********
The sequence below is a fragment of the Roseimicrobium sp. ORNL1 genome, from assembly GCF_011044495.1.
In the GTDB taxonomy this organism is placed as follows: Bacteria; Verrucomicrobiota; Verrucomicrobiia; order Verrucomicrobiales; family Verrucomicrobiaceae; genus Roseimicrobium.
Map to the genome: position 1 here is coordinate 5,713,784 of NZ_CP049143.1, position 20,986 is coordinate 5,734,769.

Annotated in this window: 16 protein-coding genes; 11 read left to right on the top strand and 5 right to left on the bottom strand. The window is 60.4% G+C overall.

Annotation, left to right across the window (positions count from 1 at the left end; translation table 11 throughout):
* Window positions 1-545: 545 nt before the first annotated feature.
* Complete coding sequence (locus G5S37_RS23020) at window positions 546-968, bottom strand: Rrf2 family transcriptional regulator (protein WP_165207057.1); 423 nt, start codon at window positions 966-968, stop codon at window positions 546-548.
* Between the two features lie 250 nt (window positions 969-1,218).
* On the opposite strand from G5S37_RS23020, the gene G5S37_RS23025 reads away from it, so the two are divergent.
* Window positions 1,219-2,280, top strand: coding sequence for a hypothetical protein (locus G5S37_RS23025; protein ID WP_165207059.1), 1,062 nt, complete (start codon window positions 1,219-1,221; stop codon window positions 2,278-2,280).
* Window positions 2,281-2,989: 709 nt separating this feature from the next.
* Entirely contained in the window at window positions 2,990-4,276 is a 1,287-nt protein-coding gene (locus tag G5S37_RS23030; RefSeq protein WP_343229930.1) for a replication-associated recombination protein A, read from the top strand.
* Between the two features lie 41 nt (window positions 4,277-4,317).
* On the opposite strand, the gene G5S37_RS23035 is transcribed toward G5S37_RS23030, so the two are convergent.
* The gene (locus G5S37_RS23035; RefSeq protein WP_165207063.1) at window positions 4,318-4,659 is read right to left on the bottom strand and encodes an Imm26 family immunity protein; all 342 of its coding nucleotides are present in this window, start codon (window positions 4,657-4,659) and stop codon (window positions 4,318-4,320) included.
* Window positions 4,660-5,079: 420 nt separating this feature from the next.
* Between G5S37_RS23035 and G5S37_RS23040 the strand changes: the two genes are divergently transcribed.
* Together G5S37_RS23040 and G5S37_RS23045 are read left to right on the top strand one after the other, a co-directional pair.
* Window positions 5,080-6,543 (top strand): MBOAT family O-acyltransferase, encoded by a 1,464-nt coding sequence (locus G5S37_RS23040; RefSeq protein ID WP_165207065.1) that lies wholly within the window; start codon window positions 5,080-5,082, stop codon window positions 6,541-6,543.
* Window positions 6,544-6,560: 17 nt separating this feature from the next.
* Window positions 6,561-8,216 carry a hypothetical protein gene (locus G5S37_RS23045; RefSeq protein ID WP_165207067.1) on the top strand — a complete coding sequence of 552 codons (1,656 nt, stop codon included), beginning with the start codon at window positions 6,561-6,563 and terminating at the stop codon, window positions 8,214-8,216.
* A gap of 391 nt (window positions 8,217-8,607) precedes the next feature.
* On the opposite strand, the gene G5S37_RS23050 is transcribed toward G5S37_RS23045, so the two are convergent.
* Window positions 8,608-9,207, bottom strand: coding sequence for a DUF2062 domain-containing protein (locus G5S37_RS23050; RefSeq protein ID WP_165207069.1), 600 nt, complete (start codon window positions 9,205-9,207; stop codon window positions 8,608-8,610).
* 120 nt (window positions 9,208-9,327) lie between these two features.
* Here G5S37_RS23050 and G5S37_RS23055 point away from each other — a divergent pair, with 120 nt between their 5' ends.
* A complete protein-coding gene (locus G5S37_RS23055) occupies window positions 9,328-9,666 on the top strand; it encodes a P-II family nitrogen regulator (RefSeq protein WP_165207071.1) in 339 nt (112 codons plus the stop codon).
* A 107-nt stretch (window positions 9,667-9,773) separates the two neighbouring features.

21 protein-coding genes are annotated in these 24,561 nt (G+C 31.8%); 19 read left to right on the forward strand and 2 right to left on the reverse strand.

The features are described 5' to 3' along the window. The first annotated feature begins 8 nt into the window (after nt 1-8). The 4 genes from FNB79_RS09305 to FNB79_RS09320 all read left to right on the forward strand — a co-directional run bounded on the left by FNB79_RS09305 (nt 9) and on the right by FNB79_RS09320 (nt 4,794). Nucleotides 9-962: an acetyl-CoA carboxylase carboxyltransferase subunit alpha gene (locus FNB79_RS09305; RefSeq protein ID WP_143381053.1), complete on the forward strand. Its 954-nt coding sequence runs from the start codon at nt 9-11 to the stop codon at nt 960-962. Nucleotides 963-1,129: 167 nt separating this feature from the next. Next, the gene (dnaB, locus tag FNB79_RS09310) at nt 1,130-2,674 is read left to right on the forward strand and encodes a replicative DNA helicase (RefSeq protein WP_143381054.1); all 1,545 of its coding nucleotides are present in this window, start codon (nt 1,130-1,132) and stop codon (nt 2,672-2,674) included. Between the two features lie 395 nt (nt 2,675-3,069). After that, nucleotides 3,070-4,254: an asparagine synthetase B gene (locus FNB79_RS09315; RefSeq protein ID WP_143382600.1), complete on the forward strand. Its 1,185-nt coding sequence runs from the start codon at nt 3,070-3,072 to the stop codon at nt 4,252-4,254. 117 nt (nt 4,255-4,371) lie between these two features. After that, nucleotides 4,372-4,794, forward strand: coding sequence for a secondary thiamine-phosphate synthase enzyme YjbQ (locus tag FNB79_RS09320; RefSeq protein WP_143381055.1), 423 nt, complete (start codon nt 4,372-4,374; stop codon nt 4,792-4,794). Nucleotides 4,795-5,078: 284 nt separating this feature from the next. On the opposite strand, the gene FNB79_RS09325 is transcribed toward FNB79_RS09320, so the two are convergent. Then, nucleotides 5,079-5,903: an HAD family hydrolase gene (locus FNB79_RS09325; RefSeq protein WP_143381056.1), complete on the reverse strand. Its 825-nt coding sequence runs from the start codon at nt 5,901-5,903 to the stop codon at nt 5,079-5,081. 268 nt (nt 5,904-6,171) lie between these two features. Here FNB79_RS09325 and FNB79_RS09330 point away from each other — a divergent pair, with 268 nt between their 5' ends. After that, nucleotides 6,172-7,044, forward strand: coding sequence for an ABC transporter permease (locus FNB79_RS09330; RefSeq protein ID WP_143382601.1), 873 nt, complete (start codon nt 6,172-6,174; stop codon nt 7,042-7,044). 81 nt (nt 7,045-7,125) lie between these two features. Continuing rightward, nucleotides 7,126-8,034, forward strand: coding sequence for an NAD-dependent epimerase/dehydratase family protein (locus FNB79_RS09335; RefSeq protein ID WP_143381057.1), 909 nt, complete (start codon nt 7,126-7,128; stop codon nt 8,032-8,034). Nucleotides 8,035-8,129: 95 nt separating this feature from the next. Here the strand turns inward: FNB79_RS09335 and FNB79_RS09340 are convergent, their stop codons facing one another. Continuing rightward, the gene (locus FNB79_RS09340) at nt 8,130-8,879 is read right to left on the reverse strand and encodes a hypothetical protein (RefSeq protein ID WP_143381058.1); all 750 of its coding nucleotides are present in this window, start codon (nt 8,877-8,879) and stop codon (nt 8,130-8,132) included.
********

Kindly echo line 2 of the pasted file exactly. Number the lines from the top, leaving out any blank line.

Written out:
In the GTDB taxonomy this organism is placed as follows: Bacteria; Verrucomicrobiota; Verrucomicrobiia; order Verrucomicrobiales; family Verrucomicrobiaceae; genus Roseimicrobium.